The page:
Court: sex offender laws going too far?

Discussion in 'Law and Justice System' started by strollingbones, Nov 21, 2008.

  1. strollingbones
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    strollingbones Diamond Member

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    Court: Sex-offender law unfairly restrictive
    Bob Egelko, Chronicle Staff Writer

    Friday, November 21, 2008



    --------------------------------------------------------------------------------

    (11-20) 18:17 PST SANTA ANA -- A voter-approved law prohibiting sex offenders from living within 2,000 feet of a school or a park amounts to additional punishment for the offenders' original crimes, a state appeals court has ruled in a case that could affect thousands of parolees.



    The ruling Wednesday by the Fourth District Court of Appeal in Santa Ana was the first by a California court to find that the residency restrictions in Proposition 83, a November 2006 initiative, are not just public safety measures but also would punish ex-offenders by forcing them out of their homes.

    Prop. 83, called Jessica's Law by its sponsors, imposes "traditional banishment under another name," the court said.

    The ruling leaves the law in effect but could limit its application. The U.S. Constitution forbids laws that retroactively impose criminal penalties or increase punishment for past offenses.

    A lawyer for four men who are challenging Prop. 83 before the state Supreme Court said Thursday that the ruling should prevent the state from imposing the residency restrictions on parolees who committed sex crimes before the ballot measure passed.

    The attorney, Ernest Galvan, said the state now is applying the 2,000-foot buffer zone requirement to any former sex offender who has been paroled since Prop. 83 passed, even if the parolee committed a sex crime many years earlier and was serving a sentence for an unrelated crime. He said at least 2,000 parolees fall into that category, and the number is growing by hundreds each month.

    "You can't criminalize conduct after it's already happened, can't increase the punishment, because everyone's entitled to notice of what's criminal now," Galvan said.

    Lisa Page, spokeswoman for Gov. Arnold Schwarzenegger, said the administration is reviewing the ruling. "The governor strongly supports Jessica's Law and keeping families and children safe," she said.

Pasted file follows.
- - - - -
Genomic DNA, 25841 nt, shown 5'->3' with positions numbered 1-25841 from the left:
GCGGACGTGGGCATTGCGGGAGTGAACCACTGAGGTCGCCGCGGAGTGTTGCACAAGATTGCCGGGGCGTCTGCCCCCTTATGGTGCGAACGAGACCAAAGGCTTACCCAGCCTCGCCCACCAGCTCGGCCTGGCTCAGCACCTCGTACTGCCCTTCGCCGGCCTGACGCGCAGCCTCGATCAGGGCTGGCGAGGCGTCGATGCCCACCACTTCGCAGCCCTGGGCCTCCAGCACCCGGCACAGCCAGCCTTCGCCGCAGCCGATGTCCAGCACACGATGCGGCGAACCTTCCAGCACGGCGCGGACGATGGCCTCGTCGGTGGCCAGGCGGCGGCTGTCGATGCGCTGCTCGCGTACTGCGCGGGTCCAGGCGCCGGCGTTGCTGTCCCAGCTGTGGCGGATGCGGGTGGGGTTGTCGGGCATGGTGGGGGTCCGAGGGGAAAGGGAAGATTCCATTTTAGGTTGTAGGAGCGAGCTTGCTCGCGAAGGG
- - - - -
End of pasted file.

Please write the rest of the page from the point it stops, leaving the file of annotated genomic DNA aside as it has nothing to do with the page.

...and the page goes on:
Prop. 83, approved by 70 percent of the voters, increased sentences for various sex crimes and also barred all registered sex offenders - whose crimes range from forcible rape to indecent exposure - from living within 2,000 feet of a school or park where children regularly gather.

    State law previously prohibited only convicted child molesters from living within a quarter-mile of a school. Prop. 83 makes most densely populated areas of California off limits to paroled sex criminals, including nearly all of San Francisco.

    The state initially sought to apply the residency restrictions to all 90,000 registered sex offenders in California, but federal judges ruled that it did not cover anyone paroled before Prop. 83 passed.

    In the case pending before the state Supreme Court, the four parolees say the residency restrictions are an unconstitutional retroactive punishment and an unreasonable parole condition. They say the limits should be applied only to those who committed crimes against children.

    In Wednesday's ruling, the appeals court overturned the residency restrictions on an Anaheim man, Steven Lloyd Mosley, who was convicted in 2007 of assaulting a 12-year-old girl four years earlier but acquitted of committing a lewd act. The trial judge nevertheless concluded that Mosley had committed a sex crime, ordered him to register with police as a sex offender and barred him from living within 2,000 feet of a school or park.

    In a 3-0 ruling, the court said the judge's order would have been valid if the Prop. 83 requirements were simply nonpunitive measures to protect the public. But because they have an "overwhelmingly punitive effect," the court said, they can be imposed only after a jury trial and conviction for a sex crime. That also means the restrictions can't be applied retroactively.

    The law forces many parolees to leave their homes and leaves them under "constant threat of ouster" from their new residences if a new school or park opens nearby, said Justice Raymond Ikola.

    Court: Sex-offender law unfairly restrictive